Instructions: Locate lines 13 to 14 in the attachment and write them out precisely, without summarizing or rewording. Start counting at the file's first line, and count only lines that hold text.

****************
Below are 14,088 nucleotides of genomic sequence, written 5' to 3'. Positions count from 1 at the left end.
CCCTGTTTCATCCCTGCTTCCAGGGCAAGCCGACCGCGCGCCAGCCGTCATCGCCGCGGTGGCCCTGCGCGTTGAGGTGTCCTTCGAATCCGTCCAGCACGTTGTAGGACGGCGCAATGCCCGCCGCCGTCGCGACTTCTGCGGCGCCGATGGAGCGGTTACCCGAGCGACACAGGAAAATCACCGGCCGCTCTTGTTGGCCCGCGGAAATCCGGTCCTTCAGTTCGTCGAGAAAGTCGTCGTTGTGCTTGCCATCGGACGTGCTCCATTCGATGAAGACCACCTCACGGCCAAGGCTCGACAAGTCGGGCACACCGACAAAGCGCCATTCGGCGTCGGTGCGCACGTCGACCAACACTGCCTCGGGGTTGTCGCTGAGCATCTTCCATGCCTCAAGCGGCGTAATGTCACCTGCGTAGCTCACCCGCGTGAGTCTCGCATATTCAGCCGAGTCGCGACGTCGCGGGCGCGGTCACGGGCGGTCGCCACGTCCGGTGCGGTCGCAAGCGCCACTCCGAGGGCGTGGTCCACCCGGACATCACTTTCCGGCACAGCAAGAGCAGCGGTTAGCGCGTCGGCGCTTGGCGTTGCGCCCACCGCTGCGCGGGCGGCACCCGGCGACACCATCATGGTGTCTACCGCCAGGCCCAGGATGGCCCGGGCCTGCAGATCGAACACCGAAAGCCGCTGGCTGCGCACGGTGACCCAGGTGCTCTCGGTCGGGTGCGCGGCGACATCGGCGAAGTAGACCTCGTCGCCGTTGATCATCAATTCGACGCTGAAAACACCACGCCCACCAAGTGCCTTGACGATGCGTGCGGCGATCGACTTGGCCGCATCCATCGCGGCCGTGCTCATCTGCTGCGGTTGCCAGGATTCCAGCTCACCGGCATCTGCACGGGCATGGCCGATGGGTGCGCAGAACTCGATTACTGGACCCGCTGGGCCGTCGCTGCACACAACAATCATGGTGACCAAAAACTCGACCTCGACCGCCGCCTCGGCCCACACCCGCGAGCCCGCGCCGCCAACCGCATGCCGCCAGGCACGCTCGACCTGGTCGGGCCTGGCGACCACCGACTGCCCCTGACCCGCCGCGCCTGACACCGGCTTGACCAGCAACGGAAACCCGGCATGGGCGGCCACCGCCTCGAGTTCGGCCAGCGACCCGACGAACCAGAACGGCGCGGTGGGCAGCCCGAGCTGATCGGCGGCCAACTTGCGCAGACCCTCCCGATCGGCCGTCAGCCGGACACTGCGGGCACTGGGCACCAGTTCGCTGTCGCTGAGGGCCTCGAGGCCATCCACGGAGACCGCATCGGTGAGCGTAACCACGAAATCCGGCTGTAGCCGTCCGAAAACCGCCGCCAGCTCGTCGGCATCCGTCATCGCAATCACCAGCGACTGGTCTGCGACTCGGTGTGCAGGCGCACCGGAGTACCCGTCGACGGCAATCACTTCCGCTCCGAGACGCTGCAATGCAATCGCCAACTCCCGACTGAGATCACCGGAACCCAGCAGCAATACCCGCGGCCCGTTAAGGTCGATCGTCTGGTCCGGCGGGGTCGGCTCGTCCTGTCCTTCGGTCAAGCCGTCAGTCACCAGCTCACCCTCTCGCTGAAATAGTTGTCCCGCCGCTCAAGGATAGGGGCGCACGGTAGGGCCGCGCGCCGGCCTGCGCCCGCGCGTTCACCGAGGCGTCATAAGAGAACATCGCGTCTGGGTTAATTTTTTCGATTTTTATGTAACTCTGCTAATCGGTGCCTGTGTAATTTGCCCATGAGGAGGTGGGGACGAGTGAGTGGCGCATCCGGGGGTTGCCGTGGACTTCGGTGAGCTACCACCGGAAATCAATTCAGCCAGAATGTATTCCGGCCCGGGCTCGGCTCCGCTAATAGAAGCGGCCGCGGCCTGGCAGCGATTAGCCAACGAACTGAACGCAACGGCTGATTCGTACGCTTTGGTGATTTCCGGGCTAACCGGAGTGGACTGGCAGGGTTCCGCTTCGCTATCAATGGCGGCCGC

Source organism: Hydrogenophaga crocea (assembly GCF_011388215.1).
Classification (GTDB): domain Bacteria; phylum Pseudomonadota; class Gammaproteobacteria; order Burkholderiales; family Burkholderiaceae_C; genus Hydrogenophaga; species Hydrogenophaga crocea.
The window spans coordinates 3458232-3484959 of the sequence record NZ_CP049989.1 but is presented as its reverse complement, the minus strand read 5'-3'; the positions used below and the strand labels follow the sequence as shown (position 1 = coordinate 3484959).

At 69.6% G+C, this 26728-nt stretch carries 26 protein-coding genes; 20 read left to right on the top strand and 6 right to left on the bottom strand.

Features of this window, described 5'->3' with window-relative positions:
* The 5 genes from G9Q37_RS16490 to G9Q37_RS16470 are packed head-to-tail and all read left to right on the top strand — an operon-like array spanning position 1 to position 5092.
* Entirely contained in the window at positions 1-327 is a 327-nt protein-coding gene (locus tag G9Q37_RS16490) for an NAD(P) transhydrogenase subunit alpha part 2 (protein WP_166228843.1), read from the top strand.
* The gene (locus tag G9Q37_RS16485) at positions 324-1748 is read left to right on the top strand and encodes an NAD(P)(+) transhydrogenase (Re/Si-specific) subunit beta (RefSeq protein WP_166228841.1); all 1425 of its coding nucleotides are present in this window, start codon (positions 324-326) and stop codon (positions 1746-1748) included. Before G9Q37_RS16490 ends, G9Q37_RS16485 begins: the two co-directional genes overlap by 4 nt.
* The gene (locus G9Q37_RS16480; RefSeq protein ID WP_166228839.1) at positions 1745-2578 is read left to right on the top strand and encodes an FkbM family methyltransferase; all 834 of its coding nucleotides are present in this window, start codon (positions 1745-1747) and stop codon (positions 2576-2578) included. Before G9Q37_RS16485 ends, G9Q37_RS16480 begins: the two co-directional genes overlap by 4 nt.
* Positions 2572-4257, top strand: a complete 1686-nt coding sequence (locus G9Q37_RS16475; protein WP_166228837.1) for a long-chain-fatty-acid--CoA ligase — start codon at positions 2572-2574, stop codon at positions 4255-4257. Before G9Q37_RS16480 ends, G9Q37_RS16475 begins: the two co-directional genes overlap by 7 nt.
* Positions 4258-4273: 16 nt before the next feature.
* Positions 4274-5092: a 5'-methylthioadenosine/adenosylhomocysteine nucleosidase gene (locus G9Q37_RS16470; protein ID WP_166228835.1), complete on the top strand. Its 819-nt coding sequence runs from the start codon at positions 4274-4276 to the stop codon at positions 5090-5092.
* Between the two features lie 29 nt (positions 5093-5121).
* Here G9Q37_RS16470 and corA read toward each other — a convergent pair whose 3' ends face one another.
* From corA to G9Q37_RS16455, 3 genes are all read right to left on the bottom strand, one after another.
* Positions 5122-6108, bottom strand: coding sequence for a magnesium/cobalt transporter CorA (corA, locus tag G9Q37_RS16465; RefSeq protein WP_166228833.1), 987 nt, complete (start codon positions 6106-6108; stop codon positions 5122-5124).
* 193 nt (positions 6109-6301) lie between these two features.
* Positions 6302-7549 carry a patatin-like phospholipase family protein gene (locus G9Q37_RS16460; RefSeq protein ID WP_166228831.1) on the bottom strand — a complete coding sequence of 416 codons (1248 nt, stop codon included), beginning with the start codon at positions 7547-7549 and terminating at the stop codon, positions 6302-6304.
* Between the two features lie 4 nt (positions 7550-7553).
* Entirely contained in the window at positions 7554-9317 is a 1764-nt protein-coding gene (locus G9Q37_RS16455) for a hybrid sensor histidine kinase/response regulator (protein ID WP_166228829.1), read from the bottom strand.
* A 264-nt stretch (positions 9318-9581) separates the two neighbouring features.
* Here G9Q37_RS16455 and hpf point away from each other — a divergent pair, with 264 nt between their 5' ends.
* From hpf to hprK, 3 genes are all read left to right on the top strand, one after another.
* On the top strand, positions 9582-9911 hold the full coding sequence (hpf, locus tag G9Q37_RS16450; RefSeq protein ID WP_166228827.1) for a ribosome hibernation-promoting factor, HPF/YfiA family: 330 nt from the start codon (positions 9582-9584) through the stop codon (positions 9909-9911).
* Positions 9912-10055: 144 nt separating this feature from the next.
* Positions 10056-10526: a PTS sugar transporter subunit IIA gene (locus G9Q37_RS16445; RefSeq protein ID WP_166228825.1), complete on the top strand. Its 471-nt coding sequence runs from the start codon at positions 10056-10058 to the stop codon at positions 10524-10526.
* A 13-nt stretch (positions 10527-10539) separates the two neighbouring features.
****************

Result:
* Positions 4258-4273: 16 nt before the next feature.
* Positions 4274-5092: a 5'-methylthioadenosine/adenosylhomocysteine nucleosidase gene (locus G9Q37_RS16470; protein ID WP_166228835.1), complete on the top strand. Its 819-nt coding sequence runs from the start codon at positions 4274-4276 to the stop codon at positions 5090-5092.